Insulin levels are normally suppressed during exercise, although they can be increased when ingesting CHO. The combination of increased insulin and exercise is crucial for the enhanced muscle CHO oxidation, since both promote the appearance of GLUT4 on muscle membrane (Kristiansen et al. 1997). However, there is another aspect of insulin that needs to be remembered, and that is the effect of insulin on increasing skeletal muscle blood flow (Baron 1994; Zheng and Liu 2015; Nuutila et al. 2000). Insulin enhances the compliance of arteries, relaxes resistant arterioles to increase tissue blood flow, and dilates capillaries to expand muscle blood volume (Zheng and Liu 2015). In fact, Baron et al (1994) confirmed a coupling of the vascular effects of insulin and its metabolic effects by showing that changes in insulin-mediated leg blood flow were mirrored by changes in insulin-mediated glucose disposal.

The present investigation was undertaken to examine the role of additional insulin as well as maintained hyperglycaemia on carbohydrate metabolism at a low (40% VO2max) and high (70% VO2max) exercise intensity. Consequently, we examined the consequences on the total rate of carbohydrate oxidation as measured by respiratory means and the rate of glucose utilization as assessed by the rate of glucose infusion. Furthermore, by determining the difference between the glucose infused and the carbohydrate oxidized it is possible to calculate whether non-oxidative glucose disposal (NOGD) occurred. Additionally, we could observe the effects on muscle glycogen use.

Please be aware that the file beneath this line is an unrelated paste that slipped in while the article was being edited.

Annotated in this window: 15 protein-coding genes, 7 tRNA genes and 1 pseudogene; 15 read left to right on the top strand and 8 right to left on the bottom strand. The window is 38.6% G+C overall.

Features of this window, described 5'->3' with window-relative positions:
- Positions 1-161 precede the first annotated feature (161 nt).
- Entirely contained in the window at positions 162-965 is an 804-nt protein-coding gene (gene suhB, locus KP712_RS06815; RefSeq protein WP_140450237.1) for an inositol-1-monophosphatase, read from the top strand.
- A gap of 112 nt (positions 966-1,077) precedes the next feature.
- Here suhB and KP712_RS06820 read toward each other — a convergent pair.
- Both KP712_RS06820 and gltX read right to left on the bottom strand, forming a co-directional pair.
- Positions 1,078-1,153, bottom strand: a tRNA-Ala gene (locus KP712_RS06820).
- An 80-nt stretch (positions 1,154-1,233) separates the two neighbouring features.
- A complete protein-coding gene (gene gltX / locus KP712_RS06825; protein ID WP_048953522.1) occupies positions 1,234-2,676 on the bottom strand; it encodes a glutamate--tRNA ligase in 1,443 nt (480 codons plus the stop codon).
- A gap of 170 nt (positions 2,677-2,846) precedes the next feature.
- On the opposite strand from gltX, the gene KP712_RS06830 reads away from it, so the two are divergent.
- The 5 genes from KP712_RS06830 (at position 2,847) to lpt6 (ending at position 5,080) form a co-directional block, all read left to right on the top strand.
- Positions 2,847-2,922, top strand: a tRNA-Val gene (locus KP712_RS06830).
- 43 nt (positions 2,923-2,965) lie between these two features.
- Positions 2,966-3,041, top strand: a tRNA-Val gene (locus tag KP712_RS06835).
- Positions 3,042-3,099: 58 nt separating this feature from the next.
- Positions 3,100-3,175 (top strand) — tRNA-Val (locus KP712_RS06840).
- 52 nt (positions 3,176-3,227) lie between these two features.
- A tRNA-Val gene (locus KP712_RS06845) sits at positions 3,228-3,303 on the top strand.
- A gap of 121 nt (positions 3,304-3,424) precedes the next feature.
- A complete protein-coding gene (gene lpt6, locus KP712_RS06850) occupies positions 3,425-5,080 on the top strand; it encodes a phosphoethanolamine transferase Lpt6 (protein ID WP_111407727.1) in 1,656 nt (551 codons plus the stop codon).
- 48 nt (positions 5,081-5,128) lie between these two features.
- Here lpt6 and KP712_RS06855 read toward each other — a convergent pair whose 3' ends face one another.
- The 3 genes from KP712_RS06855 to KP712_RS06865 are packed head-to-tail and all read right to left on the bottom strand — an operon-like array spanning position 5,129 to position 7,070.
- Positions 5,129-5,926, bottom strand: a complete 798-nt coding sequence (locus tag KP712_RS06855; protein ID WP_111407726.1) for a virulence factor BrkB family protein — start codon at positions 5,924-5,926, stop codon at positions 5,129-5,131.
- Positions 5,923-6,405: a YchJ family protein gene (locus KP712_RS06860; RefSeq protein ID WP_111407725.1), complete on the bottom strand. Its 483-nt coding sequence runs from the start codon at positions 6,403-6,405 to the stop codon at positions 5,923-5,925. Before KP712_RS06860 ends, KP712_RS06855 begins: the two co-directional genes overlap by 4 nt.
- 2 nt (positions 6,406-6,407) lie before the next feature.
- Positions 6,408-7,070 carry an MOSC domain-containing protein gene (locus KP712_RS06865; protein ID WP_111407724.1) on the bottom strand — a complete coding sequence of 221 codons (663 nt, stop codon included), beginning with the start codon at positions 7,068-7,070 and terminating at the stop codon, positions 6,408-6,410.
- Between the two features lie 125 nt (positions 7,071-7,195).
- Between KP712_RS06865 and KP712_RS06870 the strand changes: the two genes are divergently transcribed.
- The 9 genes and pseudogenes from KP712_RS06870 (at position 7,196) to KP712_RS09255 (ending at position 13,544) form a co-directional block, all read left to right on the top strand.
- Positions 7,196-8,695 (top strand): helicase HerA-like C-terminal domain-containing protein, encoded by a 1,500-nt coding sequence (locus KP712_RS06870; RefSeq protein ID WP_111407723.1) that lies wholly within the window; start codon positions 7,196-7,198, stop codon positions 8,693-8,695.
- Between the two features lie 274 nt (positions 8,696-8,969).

Eight male athletes provided written informed consent to participate in the study after gaining approval from the South Manchester Research Ethics Committee. The age of the participants was 22.5 ± 7.4 years, height 1.76 ± 0.03 m, weight 72.1 ± 6.0 kg, and VO2peak 65.1 ± 10.9 ml kg−1 min−1. All completed a pre-participatory exercise health screening questionnaire (Chisholme et al. 1975) and underwent a full medical history and examination. No family history of diabetes was identified, and none of the participants were taking any medication.

Preliminary testing

Peak oxygen uptake (VO2 peak) was determined using a progressive incremental exercise test on an electrically braked cycle ergometer (Bosch ERG 551, Robert Bosch GMBH, Berlin, Germany). After a 5-min warm-up at a work load of 90 W, the test commenced at 180 W, and the power output increased by 30 W increments every 2 min until volitional exhaustion. Expired air was analysed using an automated gas analysis system (P.K. Morgan, Chatham UK). The results were used to calculate the power outputs corresponding to 40 and 70% of VO2 peak. After a suitable rest period, the participants underwent a familiarization exercise where power outputs were adjusted to produce VO2, as measured, corresponding to 40 and 70% of VO2 peak. These power outputs were used in the definitive experiments.

Experimental design